W3C home > Mailing lists > Public > www-forms@w3.org > December 2003

Re: Proposal for Extensions to HTML4

From: Ian Hickson <ian@hixie.ch>
Date: Sun, 7 Dec 2003 16:22:19 +0000 (UTC)
To: andyh@collegenet.com
Cc: www-forms@w3.org
Message-ID: <Pine.LNX.4.58.0312071511490.20399@dhalsim.dreamhost.com>

On Fri, 5 Dec 2003 andyh@collegenet.com wrote:
> Contrary to popular opinion, I plan on using XForms on the Web, and I
> suspect that many others like me, who are business application
> developers, will embrace XForms because it satisfies their need to build
> applications for the Web.

Great! I know that there is definitely a market for XForms; my concern is
that there is an even larger set of people who are _not_ business
application developers and yet still need their toolset upgraded, for whom
XForms is simply not appropriate (due to its complexity and the way it
separates content and data, something which most developers don't
understand or want).

> The separation of presentation from content is such a fundamental piece
> of good application development that it should not be underestimated and
> is vitally important to be able to scale the engineering effort.

Completely agreed. My proposal addresses this (as does HTML4's forms).

> With XForms, the server components can concentrate on data and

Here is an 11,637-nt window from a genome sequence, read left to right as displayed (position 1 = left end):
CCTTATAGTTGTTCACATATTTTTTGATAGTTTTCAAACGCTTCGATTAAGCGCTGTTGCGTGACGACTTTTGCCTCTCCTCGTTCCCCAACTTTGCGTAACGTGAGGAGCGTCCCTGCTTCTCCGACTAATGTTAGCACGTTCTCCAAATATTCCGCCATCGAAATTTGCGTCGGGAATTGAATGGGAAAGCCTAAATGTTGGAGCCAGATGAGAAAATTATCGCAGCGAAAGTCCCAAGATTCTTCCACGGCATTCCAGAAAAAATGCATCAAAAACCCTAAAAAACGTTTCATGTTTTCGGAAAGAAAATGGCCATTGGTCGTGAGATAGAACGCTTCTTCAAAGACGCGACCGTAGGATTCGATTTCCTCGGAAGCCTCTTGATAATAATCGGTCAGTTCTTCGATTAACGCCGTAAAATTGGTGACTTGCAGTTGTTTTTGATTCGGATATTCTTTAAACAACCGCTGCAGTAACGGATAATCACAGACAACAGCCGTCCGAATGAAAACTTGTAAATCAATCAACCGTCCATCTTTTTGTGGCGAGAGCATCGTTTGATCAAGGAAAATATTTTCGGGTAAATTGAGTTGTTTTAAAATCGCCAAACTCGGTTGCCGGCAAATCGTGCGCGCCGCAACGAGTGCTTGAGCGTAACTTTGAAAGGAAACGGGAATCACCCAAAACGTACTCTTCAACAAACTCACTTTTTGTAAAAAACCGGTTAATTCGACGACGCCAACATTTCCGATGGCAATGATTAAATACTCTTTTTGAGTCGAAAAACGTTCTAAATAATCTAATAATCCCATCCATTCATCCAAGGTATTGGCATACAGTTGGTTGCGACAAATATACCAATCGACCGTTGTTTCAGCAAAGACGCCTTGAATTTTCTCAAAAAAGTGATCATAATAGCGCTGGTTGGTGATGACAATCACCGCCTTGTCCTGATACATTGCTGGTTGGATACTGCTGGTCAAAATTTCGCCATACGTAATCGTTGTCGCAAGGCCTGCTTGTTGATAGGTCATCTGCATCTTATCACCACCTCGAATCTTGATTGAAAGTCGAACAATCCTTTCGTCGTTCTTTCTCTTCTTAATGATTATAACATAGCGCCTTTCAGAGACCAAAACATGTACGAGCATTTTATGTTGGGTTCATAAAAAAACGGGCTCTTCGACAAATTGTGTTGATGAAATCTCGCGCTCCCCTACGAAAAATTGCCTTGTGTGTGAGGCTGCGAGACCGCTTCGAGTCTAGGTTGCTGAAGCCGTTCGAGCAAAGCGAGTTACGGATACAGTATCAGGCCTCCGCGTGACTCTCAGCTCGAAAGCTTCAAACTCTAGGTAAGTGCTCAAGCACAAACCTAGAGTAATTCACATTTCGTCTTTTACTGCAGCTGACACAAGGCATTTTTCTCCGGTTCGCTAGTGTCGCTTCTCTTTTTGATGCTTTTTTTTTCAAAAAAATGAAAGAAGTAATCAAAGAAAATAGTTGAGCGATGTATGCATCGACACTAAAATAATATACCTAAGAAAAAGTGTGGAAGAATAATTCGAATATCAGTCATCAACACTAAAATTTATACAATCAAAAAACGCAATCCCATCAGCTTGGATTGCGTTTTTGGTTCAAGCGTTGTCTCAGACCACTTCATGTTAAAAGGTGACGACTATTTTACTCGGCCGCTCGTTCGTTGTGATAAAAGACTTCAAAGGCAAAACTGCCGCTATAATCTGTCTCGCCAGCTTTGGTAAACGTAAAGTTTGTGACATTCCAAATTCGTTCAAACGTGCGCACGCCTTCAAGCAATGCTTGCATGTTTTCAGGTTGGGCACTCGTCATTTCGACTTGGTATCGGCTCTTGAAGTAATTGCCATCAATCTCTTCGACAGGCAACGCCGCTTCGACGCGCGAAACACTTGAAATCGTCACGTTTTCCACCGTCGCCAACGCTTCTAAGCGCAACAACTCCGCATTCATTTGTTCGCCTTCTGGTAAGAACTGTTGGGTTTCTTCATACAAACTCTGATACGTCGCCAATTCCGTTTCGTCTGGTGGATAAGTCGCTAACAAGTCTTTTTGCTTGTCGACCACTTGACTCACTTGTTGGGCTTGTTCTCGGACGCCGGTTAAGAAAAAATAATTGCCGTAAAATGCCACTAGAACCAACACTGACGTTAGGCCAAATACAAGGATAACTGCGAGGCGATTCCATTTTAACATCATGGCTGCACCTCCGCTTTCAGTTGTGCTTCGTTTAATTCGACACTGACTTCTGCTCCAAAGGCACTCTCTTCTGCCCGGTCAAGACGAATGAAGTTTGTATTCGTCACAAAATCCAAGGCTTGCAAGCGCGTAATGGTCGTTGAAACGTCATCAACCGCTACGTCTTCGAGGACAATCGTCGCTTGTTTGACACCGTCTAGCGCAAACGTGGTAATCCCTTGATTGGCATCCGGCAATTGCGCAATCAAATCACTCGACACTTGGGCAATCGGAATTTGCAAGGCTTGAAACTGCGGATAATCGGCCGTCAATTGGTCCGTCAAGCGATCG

> downstream business logic. It does not have to concern itself with
> presentation and various controls. If the UI needs to change to reflect
> a different order of fields, the server component does not have to be
> changed.

This is also the case for my proposal, with the added |data| attribute on
the form element.

> This proposal makes the assumption that XForms is hard for authors to
> understand, that it is hard to grasp XML and some new tags, and yet are
> able to easily comprehend ECMAScript, DOM and the additional elements and
> attributes in this "XForms Basic".

Indeed. This does appear to be the case. XPath requires authors to think
in multiple levels of abstraction -- ECMAScript and the DOM (which to most
people are the same thing) is imperative. XSchema is abstract -- an
attribute with the value "datetime", "file", "text" is simple and obvious.
Namespaces obfuscate -- XHTML, with everything in one namespace, is easy.
That is the feedback I am getting from authors ranging from your average
Joe to developers and administrators of sites like voidwars.com.

Separation of content and style is important, but most authors have enough
trouble just getting the hang of that without having to force separation
of logic and content, or logic and types, of content and data models, etc.

>> "... field may have no value, in which case they aren't "successful", do